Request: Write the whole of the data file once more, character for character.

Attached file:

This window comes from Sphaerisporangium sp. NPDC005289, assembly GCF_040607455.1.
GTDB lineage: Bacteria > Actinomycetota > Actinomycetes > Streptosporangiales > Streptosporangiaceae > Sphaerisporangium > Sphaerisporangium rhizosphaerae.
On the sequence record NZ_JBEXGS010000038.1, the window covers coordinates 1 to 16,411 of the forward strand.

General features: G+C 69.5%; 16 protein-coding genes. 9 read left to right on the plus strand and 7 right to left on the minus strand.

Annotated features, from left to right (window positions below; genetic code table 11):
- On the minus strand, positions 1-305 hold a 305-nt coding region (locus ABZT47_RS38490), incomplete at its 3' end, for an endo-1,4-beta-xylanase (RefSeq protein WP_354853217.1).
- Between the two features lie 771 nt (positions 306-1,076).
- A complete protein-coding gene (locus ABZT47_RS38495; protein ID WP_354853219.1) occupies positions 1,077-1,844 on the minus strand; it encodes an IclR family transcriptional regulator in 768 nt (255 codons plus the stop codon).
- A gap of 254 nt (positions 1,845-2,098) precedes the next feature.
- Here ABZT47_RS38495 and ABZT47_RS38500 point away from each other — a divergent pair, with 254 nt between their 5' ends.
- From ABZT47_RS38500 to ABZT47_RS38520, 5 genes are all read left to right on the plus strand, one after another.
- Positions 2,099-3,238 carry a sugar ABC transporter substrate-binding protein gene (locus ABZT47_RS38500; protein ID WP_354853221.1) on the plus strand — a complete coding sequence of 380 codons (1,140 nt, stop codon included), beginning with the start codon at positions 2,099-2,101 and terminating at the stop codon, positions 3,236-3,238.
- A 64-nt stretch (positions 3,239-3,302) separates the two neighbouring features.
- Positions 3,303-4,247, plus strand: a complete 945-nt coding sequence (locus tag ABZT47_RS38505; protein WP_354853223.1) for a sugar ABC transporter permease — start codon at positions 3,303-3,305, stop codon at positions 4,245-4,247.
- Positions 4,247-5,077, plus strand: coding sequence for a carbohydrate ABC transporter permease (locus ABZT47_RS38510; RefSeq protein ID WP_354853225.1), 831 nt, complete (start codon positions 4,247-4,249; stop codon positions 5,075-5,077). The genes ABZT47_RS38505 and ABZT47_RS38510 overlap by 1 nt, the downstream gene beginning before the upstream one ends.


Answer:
This window comes from Sphaerisporangium sp. NPDC005289, assembly GCF_040607455.1.
GTDB lineage: Bacteria > Actinomycetota > Actinomycetes > Streptosporangiales > Streptosporangiaceae > Sphaerisporangium > Sphaerisporangium rhizosphaerae.
On the sequence record NZ_JBEXGS010000038.1, the window covers coordinates 1 to 16,411 of the forward strand.

General features: G+C 69.5%; 16 protein-coding genes. 9 read left to right on the plus strand and 7 right to left on the minus strand.

Annotated features, from left to right (window positions below; genetic code table 11):
- On the minus strand, positions 1-305 hold a 305-nt coding region (locus ABZT47_RS38490), incomplete at its 3' end, for an endo-1,4-beta-xylanase (RefSeq protein WP_354853217.1).
- Between the two features lie 771 nt (positions 306-1,076).
- A complete protein-coding gene (locus ABZT47_RS38495; protein ID WP_354853219.1) occupies positions 1,077-1,844 on the minus strand; it encodes an IclR family transcriptional regulator in 768 nt (255 codons plus the stop codon).
- A gap of 254 nt (positions 1,845-2,098) precedes the next feature.
- Here ABZT47_RS38495 and ABZT47_RS38500 point away from each other — a divergent pair, with 254 nt between their 5' ends.
- From ABZT47_RS38500 to ABZT47_RS38520, 5 genes are all read left to right on the plus strand, one after another.
- Positions 2,099-3,238 carry a sugar ABC transporter substrate-binding protein gene (locus ABZT47_RS38500; protein ID WP_354853221.1) on the plus strand — a complete coding sequence of 380 codons (1,140 nt, stop codon included), beginning with the start codon at positions 2,099-2,101 and terminating at the stop codon, positions 3,236-3,238.
- A 64-nt stretch (positions 3,239-3,302) separates the two neighbouring features.
- Positions 3,303-4,247, plus strand: a complete 945-nt coding sequence (locus tag ABZT47_RS38505; protein WP_354853223.1) for a sugar ABC transporter permease — start codon at positions 3,303-3,305, stop codon at positions 4,245-4,247.
- Positions 4,247-5,077, plus strand: coding sequence for a carbohydrate ABC transporter permease (locus ABZT47_RS38510; RefSeq protein ID WP_354853225.1), 831 nt, complete (start codon positions 4,247-4,249; stop codon positions 5,075-5,077). The genes ABZT47_RS38505 and ABZT47_RS38510 overlap by 1 nt, the downstream gene beginning before the upstream one ends.